Roth & Gerard On Andrew Lloyd Webber’s ‘Hamilton’ Envy And Great Shows That Go MIA

EXCLUSIVE: Deadline’s Jeremy Gerard and Jujamcyn Theatres majority owner and president Jordan Roth talk about the state of the industry, the only stipulation being no holds barred.

GERARD: Last night Andrew Lloyd Webber confided to Stephen Colbert and a couple of million Late Show viewers that he wishes he’d written Hamilton. The entire show was a remarkable promo for Lord Lloyd Webber’s School of Rock, which opens in a couple of weeks, as the musical’s 12-year-old guitar prodigy Brandon Niederauer sat in with Jon Batiste and Stay Human for the whole program — brilliant. I couldn’t help but wonder which aspect of love Andrew had more of, the acclaim for composer-lyricist-star-emcee-cheerleader Lin-Manuel Miranda, or the show’s $60 million advance.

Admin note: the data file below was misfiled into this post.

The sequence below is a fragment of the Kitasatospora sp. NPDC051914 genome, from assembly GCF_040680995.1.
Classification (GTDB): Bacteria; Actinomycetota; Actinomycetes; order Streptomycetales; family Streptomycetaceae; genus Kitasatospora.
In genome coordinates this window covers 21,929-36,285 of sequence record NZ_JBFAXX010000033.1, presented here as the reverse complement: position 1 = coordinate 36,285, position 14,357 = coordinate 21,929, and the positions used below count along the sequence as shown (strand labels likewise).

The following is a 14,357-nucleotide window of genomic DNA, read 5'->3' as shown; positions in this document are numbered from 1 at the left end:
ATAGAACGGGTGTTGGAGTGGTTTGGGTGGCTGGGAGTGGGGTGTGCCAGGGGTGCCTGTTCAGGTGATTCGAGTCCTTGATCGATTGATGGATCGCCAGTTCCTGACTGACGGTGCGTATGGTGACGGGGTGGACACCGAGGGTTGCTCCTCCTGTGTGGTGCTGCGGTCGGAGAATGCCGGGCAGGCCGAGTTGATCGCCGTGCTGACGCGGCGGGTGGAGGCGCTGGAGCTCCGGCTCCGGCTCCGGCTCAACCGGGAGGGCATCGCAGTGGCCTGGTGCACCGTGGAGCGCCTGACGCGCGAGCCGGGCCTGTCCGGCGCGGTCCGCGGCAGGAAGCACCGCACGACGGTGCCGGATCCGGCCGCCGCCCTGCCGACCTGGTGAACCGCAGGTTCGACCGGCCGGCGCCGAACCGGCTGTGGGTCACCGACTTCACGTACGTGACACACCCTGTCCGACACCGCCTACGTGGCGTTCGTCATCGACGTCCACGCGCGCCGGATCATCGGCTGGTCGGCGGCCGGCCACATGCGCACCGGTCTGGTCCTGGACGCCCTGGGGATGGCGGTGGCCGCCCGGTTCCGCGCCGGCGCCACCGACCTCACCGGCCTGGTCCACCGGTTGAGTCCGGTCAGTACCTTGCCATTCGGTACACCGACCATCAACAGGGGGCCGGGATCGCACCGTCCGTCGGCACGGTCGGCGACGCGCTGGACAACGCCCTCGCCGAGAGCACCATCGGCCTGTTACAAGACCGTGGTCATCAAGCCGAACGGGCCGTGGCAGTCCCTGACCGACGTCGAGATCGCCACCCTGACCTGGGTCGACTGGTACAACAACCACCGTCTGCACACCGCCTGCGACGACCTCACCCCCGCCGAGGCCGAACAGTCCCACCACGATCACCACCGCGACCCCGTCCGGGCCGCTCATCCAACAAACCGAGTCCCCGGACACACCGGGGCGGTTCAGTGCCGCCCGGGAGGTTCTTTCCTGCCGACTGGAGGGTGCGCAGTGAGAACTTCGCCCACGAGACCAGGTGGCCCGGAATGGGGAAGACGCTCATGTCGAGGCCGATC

Screen Shot 2015-11-20 at 1.37.16 PMROTH: I would very much like to answer your aspect of love question with an equally witty song line, but it’s not immediately coming to me and we’re on deadline (in more ways than one), so I implore our readers to come to my aid in the comments below! I’m curious though that you only mention the acclaim and the money as the possible aspects of his love. How about the work itself?